… The Blood of Jesus would now be the “ransom” that will be paid for redemption of humanity.

Jesus did not resist His disciples from paying the Temple Tax…
… as we would see in the incident of the miraculous catch of the fish with a coin in the mouth (Mt 17: 27)

But the perfect payment of the “tax”…
… would be done by Jesus Himself – by His Sufferings, Death and Resurrection!

Jesus would not just pay the tax…
… He would also give Himself in complete obedience to the Father

Thus, He would becoming the “tax” – the ransom and the atonement money!

1 Tim 2:6 says, “Jesus gave Himself as a ‘ransom’ for all”
>> Mk 10:45 says “The Son of Man did not come to be served but to serve, and to give His life as a ‘ransom’ for many”

It is interesting to also note that this incident of the Temple Tax brings reminds us of the former occupation (trade) of two of the disciples of Jesus:

1. Matthew… who was a tax collector (Mt 9:9)
(Probably that explains why this incident is mentioned only in the Gospel of St Matthew)

2. Peter… who was a fisherman (Mt 4:18)
(That’s why Jesus asks Peter to “go to the sea, take the first fish that comes up, and open the mouth to find a coin…”)
Matthew and Peter could represent any of us…

Maybe, like Mathew – the Tax Collector…

We are collecting a lot of things in life…
… but still not finding peace in life!
We are occupied with material dimensions at our “own tables”…
… or find ourselves at the receiving end of not being accepted and being looked down by others.

Maybe, like Peter – the fisherman…

We are fishing in the waters of life for contentment and satisfaction…
.. but fail to have a catch!
We are putting in a lot of effort to fish for success, yet finding none…
… or find ourselves drowning in a sea of sin, hopelessness or despair

Whoever we are…

The Lord extends His loving invitation…
… to leave our “tables of collection” and follow Him!
… to cast away our “nets of fish” and follow Him!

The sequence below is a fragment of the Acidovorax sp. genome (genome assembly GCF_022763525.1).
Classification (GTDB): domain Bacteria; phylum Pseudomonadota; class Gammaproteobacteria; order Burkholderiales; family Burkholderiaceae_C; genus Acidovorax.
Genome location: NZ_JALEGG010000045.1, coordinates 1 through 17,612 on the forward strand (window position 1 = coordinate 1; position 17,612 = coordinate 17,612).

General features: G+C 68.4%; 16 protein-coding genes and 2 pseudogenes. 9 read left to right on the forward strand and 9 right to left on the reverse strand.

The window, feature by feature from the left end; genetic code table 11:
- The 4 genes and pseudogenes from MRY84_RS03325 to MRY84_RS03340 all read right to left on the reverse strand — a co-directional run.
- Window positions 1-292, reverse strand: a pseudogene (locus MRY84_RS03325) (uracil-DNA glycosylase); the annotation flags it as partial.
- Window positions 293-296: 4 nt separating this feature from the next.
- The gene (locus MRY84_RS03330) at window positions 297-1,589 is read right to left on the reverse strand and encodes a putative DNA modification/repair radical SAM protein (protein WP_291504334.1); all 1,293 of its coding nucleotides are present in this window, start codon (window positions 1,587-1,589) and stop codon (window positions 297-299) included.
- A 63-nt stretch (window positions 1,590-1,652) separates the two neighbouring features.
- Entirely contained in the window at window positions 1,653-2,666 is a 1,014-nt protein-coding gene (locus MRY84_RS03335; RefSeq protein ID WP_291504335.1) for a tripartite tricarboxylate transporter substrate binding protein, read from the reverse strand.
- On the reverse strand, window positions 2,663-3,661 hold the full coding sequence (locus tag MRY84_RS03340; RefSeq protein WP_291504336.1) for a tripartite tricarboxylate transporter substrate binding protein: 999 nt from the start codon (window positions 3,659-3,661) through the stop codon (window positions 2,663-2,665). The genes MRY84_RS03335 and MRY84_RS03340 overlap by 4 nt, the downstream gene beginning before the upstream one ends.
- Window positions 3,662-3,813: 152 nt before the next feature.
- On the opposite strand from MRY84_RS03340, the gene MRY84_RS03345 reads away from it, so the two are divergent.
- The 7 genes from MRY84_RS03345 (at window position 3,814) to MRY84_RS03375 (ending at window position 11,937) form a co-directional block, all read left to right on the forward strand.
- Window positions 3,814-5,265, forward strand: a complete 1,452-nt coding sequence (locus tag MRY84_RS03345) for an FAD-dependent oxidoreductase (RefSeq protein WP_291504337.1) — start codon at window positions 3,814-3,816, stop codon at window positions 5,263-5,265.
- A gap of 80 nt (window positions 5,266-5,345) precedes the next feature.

He has become the “Ransom”…
… in Whom we can find the ‘collection’ of all joys and contentment of life!
… in Whom we can witness the ‘great catch’ of salvation and redemption!

By this great act, He gave the “Ransom”…
… for our freedom from captivity!

By His humbling sacrifice, He paid the “Atonement money”…
… for our salvation for eternal life!

Let us fall in love with the Man Who gave Himself up for us!
>> Let us be willing to live our life in obedience and imitation of His commands Who ransomed His life for us!

When our Christian witnessing takes us through struggles and pains, let’s be grateful to our Crucified Lord, remembering: “PAIN PASSES, BUT BEAUTY REMAINS!”

God Bless! Live Jesus!

📖 Discovering the beauty of the Catholic Church through the Catechism
>> Preparation for Confirmation should aim at leading the Christian toward a more intimate union with Christ and a more lively familiarity with the Holy Spirit – his actions, his gifts, and his biddings…
… in order to be more capable of assuming the apostolic responsibilities of Christian life.
>> To this end catechesis for Confirmation should strive to awaken a sense of belonging to the Church of Jesus Christ, the universal Church as well as the parish community.
>> The latter bears special responsibility for the preparation of confirmands. (CCC # 1309)